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Behind the camera: African women who have redefined storytelling
Community Coordinator
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Throughout the world, women make up less than 10% of film directors and fewer than 15% of screenwriters, according to However, in postcolonial Africa, the film industry is one sector in which the talent of ambitious women has faced scant resistance. This will be made clear in this year’s Toronto International Film Festival (TIFF), as its City to City programme showcases vibrant Nigeria, and so features work by directors and filmmakers from that city, many of them women.


In celebration of TIFF and to honour the women who have redefined African storytelling, we list four of the continent’s most well-known female filmmakers:


Sarah Maldoro – Angola

Born in 1938, Sarah Maldoro enjoys the prestigious distinction of being the first African female director of a feature-length film. Sambizanga, which follows the struggles of Angolan militants involved with the Popular Movement for the Liberation of Angola (MPLA), was produced during the height of the Angolan War of Independence in 1972. Today, many regard it as a historical “treasure trove”, because of its political significance and heartrending artistry.


Kemi Adetiba – Nigeria

Award-winning director, producer and cinematographer Kemi Adetiba is one of the West African country’s most distinguished and prolific filmmakers. Kemi was introduced to performing as a child, but after many years of fame in front of the camera, she enrolled in the New York Film Academy to pursue a career behind the scenes. Her latest work, The Wedding Party, is an amusing take on a Nigerian wedding between two different tribes and premieres at this year’s Toronto International Film Festival.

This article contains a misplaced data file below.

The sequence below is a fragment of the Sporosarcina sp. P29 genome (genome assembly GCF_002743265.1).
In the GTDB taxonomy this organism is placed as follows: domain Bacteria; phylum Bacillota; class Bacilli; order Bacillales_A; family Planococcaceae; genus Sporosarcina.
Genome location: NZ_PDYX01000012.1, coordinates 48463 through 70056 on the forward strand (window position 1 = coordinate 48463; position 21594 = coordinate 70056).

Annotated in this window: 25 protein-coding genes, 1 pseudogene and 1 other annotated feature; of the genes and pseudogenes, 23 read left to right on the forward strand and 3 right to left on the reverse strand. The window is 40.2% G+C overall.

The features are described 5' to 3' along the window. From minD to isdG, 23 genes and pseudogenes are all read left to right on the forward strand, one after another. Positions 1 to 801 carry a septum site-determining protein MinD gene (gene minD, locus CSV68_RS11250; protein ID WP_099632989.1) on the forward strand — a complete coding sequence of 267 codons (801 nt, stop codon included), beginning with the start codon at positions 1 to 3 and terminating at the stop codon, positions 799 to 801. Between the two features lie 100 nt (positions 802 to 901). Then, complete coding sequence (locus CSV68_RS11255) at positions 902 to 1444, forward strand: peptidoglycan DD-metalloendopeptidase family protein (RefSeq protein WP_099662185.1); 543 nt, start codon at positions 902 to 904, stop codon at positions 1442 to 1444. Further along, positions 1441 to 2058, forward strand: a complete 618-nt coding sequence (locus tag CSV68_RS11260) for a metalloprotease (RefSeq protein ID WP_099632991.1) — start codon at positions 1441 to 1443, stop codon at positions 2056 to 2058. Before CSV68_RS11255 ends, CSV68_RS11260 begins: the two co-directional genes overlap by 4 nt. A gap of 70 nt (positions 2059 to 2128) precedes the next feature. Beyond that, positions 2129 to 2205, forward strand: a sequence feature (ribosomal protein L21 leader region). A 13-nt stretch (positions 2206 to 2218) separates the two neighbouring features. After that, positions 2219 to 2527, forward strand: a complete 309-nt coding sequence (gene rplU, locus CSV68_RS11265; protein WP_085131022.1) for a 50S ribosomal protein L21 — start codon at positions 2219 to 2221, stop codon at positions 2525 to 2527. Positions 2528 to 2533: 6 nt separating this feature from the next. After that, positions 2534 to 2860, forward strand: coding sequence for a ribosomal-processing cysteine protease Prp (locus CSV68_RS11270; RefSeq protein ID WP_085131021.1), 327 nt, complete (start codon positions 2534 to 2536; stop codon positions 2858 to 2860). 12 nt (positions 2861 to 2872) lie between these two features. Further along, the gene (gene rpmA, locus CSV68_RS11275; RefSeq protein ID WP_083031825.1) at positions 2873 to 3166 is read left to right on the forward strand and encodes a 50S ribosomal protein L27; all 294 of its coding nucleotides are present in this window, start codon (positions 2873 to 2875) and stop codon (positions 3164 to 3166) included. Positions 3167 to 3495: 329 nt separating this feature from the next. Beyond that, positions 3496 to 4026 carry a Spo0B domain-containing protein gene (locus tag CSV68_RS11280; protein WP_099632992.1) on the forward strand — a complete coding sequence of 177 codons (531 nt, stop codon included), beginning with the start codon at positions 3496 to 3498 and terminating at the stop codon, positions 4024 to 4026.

Hawa Essuman – Kenya

Born to Ghanaian parents who raised her in Kenya, Hawa Essuman is one women recognised for redefining the filmmaking space on the continent by telling African stories in a more subtle and sensitive way than is typical. Her first feature film, Soul Boy, tells the story of a young boy who finds out that his father gambled away his soul to a witch. To save his father’s life, the boy must complete seven tasks. The enchanting, if spine-chilling film received a number of international and national awards.

 Photo credit: www.indiewire.comPhoto credit:

Safi Faye – Senegal

Filmmaker and ethnologist Sufi Faye studied filmmaking at the renowned Louis-Lumière National Higher School in Paris. Her first feature was named Kaddu Beykat; The Voice of the Peasant in Wolof, an indigenous language spoken Senegal, Gambia and Mauritania, but was known internationally as News from My Village. The film was released in 1975 and, though initially banned in Safi’s home country, it went on the win the FIPRESCI Prize from the International Federation of Film Critics a year later.

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